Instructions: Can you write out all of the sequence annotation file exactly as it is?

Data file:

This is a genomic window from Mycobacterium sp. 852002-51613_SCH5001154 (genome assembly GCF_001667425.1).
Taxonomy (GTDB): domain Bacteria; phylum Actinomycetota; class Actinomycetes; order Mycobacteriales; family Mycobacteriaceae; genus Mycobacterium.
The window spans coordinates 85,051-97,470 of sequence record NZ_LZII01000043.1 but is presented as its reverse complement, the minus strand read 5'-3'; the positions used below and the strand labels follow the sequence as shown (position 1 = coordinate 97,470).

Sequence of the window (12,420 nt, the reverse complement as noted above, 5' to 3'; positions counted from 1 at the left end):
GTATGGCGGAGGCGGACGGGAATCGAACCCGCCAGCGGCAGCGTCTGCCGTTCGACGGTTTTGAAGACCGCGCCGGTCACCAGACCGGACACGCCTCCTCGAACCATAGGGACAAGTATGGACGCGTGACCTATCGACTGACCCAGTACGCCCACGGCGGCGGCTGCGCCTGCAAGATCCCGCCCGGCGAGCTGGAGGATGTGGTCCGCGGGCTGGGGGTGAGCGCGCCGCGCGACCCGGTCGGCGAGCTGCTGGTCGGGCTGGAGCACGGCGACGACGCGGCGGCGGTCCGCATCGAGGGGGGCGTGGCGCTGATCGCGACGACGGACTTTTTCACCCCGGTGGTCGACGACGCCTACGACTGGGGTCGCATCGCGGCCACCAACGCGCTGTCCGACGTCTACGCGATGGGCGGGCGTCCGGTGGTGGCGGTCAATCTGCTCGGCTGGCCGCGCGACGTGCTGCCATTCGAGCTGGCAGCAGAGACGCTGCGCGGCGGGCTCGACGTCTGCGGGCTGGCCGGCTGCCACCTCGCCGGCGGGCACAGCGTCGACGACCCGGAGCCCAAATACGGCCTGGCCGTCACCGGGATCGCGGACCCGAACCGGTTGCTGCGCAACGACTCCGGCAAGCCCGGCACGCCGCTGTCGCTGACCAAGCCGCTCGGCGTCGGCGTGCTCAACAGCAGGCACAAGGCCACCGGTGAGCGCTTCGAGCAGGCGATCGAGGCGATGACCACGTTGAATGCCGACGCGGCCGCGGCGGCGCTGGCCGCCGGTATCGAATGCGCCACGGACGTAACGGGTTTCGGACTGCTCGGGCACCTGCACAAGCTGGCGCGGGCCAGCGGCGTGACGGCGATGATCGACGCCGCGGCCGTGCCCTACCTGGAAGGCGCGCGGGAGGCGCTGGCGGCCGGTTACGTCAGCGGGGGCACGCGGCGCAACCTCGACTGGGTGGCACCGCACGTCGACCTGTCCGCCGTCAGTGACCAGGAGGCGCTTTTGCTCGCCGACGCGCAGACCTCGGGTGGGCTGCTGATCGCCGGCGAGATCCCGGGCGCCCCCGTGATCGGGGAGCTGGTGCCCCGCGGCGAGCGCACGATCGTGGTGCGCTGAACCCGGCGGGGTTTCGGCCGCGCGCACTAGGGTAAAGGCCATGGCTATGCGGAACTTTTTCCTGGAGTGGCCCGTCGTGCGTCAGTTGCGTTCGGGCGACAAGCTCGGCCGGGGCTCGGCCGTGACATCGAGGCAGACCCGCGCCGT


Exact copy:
This is a genomic window from Mycobacterium sp. 852002-51613_SCH5001154 (genome assembly GCF_001667425.1).
Taxonomy (GTDB): domain Bacteria; phylum Actinomycetota; class Actinomycetes; order Mycobacteriales; family Mycobacteriaceae; genus Mycobacterium.
The window spans coordinates 85,051-97,470 of sequence record NZ_LZII01000043.1 but is presented as its reverse complement, the minus strand read 5'-3'; the positions used below and the strand labels follow the sequence as shown (position 1 = coordinate 97,470).

Sequence of the window (12,420 nt, the reverse complement as noted above, 5' to 3'; positions counted from 1 at the left end):
GTATGGCGGAGGCGGACGGGAATCGAACCCGCCAGCGGCAGCGTCTGCCGTTCGACGGTTTTGAAGACCGCGCCGGTCACCAGACCGGACACGCCTCCTCGAACCATAGGGACAAGTATGGACGCGTGACCTATCGACTGACCCAGTACGCCCACGGCGGCGGCTGCGCCTGCAAGATCCCGCCCGGCGAGCTGGAGGATGTGGTCCGCGGGCTGGGGGTGAGCGCGCCGCGCGACCCGGTCGGCGAGCTGCTGGTCGGGCTGGAGCACGGCGACGACGCGGCGGCGGTCCGCATCGAGGGGGGCGTGGCGCTGATCGCGACGACGGACTTTTTCACCCCGGTGGTCGACGACGCCTACGACTGGGGTCGCATCGCGGCCACCAACGCGCTGTCCGACGTCTACGCGATGGGCGGGCGTCCGGTGGTGGCGGTCAATCTGCTCGGCTGGCCGCGCGACGTGCTGCCATTCGAGCTGGCAGCAGAGACGCTGCGCGGCGGGCTCGACGTCTGCGGGCTGGCCGGCTGCCACCTCGCCGGCGGGCACAGCGTCGACGACCCGGAGCCCAAATACGGCCTGGCCGTCACCGGGATCGCGGACCCGAACCGGTTGCTGCGCAACGACTCCGGCAAGCCCGGCACGCCGCTGTCGCTGACCAAGCCGCTCGGCGTCGGCGTGCTCAACAGCAGGCACAAGGCCACCGGTGAGCGCTTCGAGCAGGCGATCGAGGCGATGACCACGTTGAATGCCGACGCGGCCGCGGCGGCGCTGGCCGCCGGTATCGAATGCGCCACGGACGTAACGGGTTTCGGACTGCTCGGGCACCTGCACAAGCTGGCGCGGGCCAGCGGCGTGACGGCGATGATCGACGCCGCGGCCGTGCCCTACCTGGAAGGCGCGCGGGAGGCGCTGGCGGCCGGTTACGTCAGCGGGGGCACGCGGCGCAACCTCGACTGGGTGGCACCGCACGTCGACCTGTCCGCCGTCAGTGACCAGGAGGCGCTTTTGCTCGCCGACGCGCAGACCTCGGGTGGGCTGCTGATCGCCGGCGAGATCCCGGGCGCCCCCGTGATCGGGGAGCTGGTGCCCCGCGGCGAGCGCACGATCGTGGTGCGCTGAACCCGGCGGGGTTTCGGCCGCGCGCACTAGGGTAAAGGCCATGGCTATGCGGAACTTTTTCCTGGAGTGGCCCGTCGTGCGTCAGTTGCGTTCGGGCGACAAGCTCGGCCGGGGCTCGGCCGTGACATCGAGGCAGACCCGCGCCGT